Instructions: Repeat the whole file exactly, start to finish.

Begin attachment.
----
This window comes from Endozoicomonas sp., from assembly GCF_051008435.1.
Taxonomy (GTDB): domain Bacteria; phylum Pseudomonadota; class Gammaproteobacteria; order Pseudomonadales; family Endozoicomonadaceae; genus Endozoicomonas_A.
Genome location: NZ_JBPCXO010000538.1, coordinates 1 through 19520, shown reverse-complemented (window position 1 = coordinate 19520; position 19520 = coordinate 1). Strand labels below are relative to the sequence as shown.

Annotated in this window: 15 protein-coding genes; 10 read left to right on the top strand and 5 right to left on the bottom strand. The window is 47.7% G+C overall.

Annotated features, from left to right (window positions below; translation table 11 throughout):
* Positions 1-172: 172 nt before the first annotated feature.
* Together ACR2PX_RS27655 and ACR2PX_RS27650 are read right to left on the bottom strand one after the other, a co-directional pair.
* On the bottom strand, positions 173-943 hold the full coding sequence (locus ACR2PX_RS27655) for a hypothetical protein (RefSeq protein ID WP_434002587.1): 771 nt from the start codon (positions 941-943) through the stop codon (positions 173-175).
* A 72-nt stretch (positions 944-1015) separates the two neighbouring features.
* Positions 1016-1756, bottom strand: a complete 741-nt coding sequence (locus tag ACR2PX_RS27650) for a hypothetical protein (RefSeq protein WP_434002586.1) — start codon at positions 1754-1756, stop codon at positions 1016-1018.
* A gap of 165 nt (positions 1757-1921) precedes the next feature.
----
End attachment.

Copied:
This window comes from Endozoicomonas sp., from assembly GCF_051008435.1.
Taxonomy (GTDB): domain Bacteria; phylum Pseudomonadota; class Gammaproteobacteria; order Pseudomonadales; family Endozoicomonadaceae; genus Endozoicomonas_A.
Genome location: NZ_JBPCXO010000538.1, coordinates 1 through 19520, shown reverse-complemented (window position 1 = coordinate 19520; position 19520 = coordinate 1). Strand labels below are relative to the sequence as shown.

Annotated in this window: 15 protein-coding genes; 10 read left to right on the top strand and 5 right to left on the bottom strand. The window is 47.7% G+C overall.

Annotated features, from left to right (window positions below; translation table 11 throughout):
* Positions 1-172: 172 nt before the first annotated feature.
* Together ACR2PX_RS27655 and ACR2PX_RS27650 are read right to left on the bottom strand one after the other, a co-directional pair.
* On the bottom strand, positions 173-943 hold the full coding sequence (locus ACR2PX_RS27655) for a hypothetical protein (RefSeq protein ID WP_434002587.1): 771 nt from the start codon (positions 941-943) through the stop codon (positions 173-175).
* A 72-nt stretch (positions 944-1015) separates the two neighbouring features.
* Positions 1016-1756, bottom strand: a complete 741-nt coding sequence (locus tag ACR2PX_RS27650) for a hypothetical protein (RefSeq protein WP_434002586.1) — start codon at positions 1754-1756, stop codon at positions 1016-1018.
* A gap of 165 nt (positions 1757-1921) precedes the next feature.